The timetable for at least the first part of the trial was approved unanimously on Friday after an informal Senate meeting produced a deal that postponed the thorniest procedural questions. Striking a newly aggressive note after the trial format was announced, Gregory Craig, White House special counsel, said it would mount a "vigorous, successful and complete" defence.
Over the weekend, Senators - all of whom have sworn to "do impartial justice" - appeared on radio and television talkshows to offer their view of the trial.
The leader of the Republican majority in the Senate, Trent Lott, who annoyed the right wing with earlier calls for as brief a trial as possible, used his party's Saturday radio address to appeal for observance of the highest standards of "decency and decorum".
His call was echoed by his colleagues, on both sides of the Senate, who congratulated themselves on the give and take that had allowed the trial to proceed and contrasted it with the ill-temper of last month's House debate. It was apparent, however, that a host of disagreements lay only just beneath the surface, most of which set Democrats against Republicans and cast doubt on how long the Senate's "bipartisanship" could last.
One of the first discussions will be whether the trial should be televised. Opponents say it would inhibit free discussion, and cite rules providing for deliberations in secret. Others, mainly Democrats hoping to capitalise on the President's popularity, want to see openness and accountability.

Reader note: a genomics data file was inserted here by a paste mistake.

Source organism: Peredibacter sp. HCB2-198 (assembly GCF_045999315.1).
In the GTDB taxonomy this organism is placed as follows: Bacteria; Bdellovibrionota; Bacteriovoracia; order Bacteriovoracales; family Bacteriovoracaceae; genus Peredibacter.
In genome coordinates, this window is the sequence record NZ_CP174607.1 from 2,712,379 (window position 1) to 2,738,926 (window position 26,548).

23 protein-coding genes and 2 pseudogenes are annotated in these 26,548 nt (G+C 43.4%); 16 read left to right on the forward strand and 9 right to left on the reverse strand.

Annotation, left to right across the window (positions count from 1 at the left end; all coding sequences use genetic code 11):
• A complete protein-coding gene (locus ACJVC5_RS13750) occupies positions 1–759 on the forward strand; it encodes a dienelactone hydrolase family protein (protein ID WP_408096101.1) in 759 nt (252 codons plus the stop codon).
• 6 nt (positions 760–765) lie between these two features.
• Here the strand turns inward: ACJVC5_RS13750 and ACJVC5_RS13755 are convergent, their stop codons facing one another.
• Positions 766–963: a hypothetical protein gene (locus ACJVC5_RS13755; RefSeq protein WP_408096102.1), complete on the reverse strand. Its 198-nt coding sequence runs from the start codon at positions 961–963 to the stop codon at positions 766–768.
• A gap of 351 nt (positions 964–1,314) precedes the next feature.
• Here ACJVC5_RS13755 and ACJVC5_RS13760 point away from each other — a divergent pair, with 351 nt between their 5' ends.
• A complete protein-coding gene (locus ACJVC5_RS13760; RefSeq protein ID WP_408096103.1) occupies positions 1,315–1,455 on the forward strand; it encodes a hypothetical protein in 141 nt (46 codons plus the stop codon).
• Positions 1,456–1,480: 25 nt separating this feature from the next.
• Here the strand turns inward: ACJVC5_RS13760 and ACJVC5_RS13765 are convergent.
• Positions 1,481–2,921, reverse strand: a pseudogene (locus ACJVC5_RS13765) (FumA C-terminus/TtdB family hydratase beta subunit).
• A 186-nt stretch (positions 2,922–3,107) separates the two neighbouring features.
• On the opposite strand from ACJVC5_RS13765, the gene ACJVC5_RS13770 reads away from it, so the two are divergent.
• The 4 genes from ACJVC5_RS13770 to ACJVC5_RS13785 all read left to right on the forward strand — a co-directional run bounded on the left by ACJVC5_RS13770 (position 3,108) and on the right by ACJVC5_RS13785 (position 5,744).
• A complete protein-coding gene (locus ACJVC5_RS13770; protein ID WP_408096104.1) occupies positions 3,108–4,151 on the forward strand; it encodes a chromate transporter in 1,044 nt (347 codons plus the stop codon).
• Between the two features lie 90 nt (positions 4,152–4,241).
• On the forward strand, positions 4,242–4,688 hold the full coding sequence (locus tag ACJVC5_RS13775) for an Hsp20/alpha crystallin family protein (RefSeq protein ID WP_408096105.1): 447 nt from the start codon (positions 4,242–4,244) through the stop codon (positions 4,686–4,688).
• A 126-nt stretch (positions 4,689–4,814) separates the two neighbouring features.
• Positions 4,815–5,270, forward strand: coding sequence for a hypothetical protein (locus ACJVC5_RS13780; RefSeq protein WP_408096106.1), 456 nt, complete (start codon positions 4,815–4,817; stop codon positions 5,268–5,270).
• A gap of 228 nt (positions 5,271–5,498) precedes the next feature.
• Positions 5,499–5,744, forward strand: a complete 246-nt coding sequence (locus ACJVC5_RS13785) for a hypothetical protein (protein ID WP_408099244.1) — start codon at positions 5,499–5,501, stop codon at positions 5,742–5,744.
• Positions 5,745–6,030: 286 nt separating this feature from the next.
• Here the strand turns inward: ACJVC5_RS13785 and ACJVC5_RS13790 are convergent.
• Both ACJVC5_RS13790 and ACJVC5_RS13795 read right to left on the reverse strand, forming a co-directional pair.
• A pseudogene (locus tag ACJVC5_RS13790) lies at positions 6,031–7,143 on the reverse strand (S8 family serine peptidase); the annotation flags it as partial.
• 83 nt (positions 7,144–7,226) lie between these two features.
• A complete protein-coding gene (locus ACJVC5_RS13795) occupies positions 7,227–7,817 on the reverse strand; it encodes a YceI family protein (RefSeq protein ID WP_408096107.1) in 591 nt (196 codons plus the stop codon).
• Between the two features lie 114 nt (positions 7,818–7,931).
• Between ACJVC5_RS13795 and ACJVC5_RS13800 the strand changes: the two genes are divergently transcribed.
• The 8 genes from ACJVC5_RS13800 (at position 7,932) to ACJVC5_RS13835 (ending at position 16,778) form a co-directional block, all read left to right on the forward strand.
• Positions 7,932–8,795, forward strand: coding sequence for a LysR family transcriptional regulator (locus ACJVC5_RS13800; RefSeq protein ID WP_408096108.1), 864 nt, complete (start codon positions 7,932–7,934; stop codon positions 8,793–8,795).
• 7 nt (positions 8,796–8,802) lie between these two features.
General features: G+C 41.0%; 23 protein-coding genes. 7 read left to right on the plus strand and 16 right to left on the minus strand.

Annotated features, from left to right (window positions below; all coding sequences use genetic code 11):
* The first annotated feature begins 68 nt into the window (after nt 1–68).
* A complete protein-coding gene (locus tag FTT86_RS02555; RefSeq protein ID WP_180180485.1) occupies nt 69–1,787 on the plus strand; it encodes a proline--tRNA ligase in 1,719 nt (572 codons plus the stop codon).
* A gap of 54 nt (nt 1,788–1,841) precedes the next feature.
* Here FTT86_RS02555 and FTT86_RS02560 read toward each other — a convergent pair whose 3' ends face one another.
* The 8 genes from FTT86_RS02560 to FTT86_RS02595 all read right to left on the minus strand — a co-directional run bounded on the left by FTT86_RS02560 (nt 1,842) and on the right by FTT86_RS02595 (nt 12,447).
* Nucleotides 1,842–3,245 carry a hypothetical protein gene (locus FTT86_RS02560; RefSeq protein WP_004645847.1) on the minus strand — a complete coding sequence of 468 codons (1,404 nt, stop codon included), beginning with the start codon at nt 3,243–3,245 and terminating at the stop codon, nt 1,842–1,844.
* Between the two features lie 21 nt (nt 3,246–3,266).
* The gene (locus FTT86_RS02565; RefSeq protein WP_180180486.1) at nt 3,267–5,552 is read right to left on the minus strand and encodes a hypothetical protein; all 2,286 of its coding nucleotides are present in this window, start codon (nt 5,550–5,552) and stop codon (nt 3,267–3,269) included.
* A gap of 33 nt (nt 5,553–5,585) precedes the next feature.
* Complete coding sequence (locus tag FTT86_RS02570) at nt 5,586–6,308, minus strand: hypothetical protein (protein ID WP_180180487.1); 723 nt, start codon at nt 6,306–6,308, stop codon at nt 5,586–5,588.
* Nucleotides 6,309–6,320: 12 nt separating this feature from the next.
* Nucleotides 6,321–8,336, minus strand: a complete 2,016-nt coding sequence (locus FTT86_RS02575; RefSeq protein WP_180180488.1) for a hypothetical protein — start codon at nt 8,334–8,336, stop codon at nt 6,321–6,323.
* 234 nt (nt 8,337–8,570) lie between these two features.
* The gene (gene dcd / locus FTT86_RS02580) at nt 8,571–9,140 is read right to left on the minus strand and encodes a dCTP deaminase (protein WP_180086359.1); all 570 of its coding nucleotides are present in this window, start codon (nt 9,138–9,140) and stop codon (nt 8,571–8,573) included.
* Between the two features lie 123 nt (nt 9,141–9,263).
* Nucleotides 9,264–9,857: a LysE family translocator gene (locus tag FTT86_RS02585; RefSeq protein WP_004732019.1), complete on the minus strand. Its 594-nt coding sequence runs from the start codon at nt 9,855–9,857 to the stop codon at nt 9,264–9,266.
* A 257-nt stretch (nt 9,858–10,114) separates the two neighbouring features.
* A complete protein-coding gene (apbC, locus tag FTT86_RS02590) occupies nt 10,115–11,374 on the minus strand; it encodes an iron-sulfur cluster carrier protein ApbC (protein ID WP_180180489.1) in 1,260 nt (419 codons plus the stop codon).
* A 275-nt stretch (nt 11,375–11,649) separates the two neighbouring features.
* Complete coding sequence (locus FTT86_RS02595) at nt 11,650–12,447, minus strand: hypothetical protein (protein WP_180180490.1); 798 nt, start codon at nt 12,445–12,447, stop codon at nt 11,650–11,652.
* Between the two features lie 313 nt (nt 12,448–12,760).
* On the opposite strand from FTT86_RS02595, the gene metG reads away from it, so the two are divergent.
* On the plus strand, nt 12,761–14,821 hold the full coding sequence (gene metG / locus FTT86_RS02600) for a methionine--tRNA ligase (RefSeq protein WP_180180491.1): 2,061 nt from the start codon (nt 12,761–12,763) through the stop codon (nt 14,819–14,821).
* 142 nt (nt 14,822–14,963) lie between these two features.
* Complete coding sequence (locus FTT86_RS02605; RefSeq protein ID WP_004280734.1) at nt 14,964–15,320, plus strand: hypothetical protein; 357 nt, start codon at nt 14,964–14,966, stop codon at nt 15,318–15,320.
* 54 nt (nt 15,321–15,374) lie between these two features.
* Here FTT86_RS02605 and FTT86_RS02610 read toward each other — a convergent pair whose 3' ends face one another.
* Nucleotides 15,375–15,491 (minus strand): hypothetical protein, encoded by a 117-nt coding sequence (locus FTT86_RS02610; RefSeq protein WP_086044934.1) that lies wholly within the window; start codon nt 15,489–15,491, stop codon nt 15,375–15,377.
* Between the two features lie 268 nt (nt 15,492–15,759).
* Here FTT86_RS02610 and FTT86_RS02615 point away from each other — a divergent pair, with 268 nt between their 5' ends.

Hard on the heels of the television question is the issue of the President's State of the Union address. It is fixed for 19 January, coinciding with the start of his legal defence in the Senate trial. The White House has insisted it sees no reason to postpone the address - some believe it would show the President in the best possible light, carrying on the business of government. But Senator Dianne Feinstein, a California Democrat, said she felt it would not be appropriate for the Senate to consider the removal of the President by day and welcome him to the Capitol in the evening. Others have said it would be "unseemly" for him to appear before Congress while his continuation in office remains uncertain.
And, although deferred, the most divisive question - whether witnesses should be called - has not gone away. A poll released yesterday indicated that in this, at least, the public was on the side of the Republicans. More than half of those polled said they wanted to hear testimony both from Mr Clinton (66 per cent) and Monica Lewinsky (53 per cent).
The first part of the trial will conclude with motions that could include proposals to dismiss the case or to call witnesses. Either would require only a simple majority (51).
If the Democrats vote as a bloc, only six Republicans will need to change sides for the President to be acquitted. But one of the Republicans deemed most likely to switch dashed Democrats' hopes yesterday, saying he would want to hear witnesses first.Reuse content